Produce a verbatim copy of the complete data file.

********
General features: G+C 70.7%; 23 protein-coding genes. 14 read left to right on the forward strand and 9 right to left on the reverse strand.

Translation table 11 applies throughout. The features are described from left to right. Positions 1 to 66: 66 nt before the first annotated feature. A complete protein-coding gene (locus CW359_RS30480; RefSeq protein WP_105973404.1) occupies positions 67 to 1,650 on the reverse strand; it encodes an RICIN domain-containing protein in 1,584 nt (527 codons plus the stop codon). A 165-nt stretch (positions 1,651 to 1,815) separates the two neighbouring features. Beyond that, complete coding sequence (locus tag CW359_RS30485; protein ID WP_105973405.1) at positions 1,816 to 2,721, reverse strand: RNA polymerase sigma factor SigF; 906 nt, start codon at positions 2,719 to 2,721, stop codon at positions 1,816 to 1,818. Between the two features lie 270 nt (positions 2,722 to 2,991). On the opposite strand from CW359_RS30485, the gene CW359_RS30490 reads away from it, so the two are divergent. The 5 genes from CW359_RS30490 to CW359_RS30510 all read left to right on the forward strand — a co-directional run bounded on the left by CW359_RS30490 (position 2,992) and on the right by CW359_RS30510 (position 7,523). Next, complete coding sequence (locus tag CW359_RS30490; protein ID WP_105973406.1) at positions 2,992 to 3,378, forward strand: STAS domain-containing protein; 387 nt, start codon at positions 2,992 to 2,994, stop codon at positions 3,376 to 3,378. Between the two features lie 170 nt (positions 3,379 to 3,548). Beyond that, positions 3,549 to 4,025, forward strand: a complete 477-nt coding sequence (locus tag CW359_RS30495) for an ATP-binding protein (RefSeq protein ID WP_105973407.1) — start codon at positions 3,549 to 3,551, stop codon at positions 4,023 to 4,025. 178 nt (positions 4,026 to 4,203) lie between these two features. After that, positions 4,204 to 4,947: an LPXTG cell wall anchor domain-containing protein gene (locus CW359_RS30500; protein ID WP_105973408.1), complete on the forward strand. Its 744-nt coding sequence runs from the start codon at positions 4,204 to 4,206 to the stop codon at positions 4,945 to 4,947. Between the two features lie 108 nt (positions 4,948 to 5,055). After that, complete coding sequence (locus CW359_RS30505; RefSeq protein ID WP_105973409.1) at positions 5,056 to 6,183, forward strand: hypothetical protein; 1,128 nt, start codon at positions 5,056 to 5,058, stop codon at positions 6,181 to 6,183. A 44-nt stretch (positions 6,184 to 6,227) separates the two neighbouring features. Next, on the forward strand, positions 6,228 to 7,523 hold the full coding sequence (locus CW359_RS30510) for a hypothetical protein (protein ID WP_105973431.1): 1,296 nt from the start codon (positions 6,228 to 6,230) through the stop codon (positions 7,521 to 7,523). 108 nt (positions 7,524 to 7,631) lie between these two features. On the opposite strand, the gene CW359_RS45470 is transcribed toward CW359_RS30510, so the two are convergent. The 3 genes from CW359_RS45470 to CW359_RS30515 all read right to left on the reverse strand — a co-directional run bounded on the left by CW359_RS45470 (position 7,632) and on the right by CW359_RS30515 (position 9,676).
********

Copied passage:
General features: G+C 70.7%; 23 protein-coding genes. 14 read left to right on the forward strand and 9 right to left on the reverse strand.

Translation table 11 applies throughout. The features are described from left to right. Positions 1 to 66: 66 nt before the first annotated feature. A complete protein-coding gene (locus CW359_RS30480; RefSeq protein WP_105973404.1) occupies positions 67 to 1,650 on the reverse strand; it encodes an RICIN domain-containing protein in 1,584 nt (527 codons plus the stop codon). A 165-nt stretch (positions 1,651 to 1,815) separates the two neighbouring features. Beyond that, complete coding sequence (locus tag CW359_RS30485; protein ID WP_105973405.1) at positions 1,816 to 2,721, reverse strand: RNA polymerase sigma factor SigF; 906 nt, start codon at positions 2,719 to 2,721, stop codon at positions 1,816 to 1,818. Between the two features lie 270 nt (positions 2,722 to 2,991). On the opposite strand from CW359_RS30485, the gene CW359_RS30490 reads away from it, so the two are divergent. The 5 genes from CW359_RS30490 to CW359_RS30510 all read left to right on the forward strand — a co-directional run bounded on the left by CW359_RS30490 (position 2,992) and on the right by CW359_RS30510 (position 7,523). Next, complete coding sequence (locus tag CW359_RS30490; protein ID WP_105973406.1) at positions 2,992 to 3,378, forward strand: STAS domain-containing protein; 387 nt, start codon at positions 2,992 to 2,994, stop codon at positions 3,376 to 3,378. Between the two features lie 170 nt (positions 3,379 to 3,548). Beyond that, positions 3,549 to 4,025, forward strand: a complete 477-nt coding sequence (locus tag CW359_RS30495) for an ATP-binding protein (RefSeq protein ID WP_105973407.1) — start codon at positions 3,549 to 3,551, stop codon at positions 4,023 to 4,025. 178 nt (positions 4,026 to 4,203) lie between these two features. After that, positions 4,204 to 4,947: an LPXTG cell wall anchor domain-containing protein gene (locus CW359_RS30500; protein ID WP_105973408.1), complete on the forward strand. Its 744-nt coding sequence runs from the start codon at positions 4,204 to 4,206 to the stop codon at positions 4,945 to 4,947. Between the two features lie 108 nt (positions 4,948 to 5,055). After that, complete coding sequence (locus CW359_RS30505; RefSeq protein ID WP_105973409.1) at positions 5,056 to 6,183, forward strand: hypothetical protein; 1,128 nt, start codon at positions 5,056 to 5,058, stop codon at positions 6,181 to 6,183. A 44-nt stretch (positions 6,184 to 6,227) separates the two neighbouring features. Next, on the forward strand, positions 6,228 to 7,523 hold the full coding sequence (locus CW359_RS30510) for a hypothetical protein (protein ID WP_105973431.1): 1,296 nt from the start codon (positions 6,228 to 6,230) through the stop codon (positions 7,521 to 7,523). 108 nt (positions 7,524 to 7,631) lie between these two features. On the opposite strand, the gene CW359_RS45470 is transcribed toward CW359_RS30510, so the two are convergent. The 3 genes from CW359_RS45470 to CW359_RS30515 all read right to left on the reverse strand — a co-directional run bounded on the left by CW359_RS45470 (position 7,632) and on the right by CW359_RS30515 (position 9,676).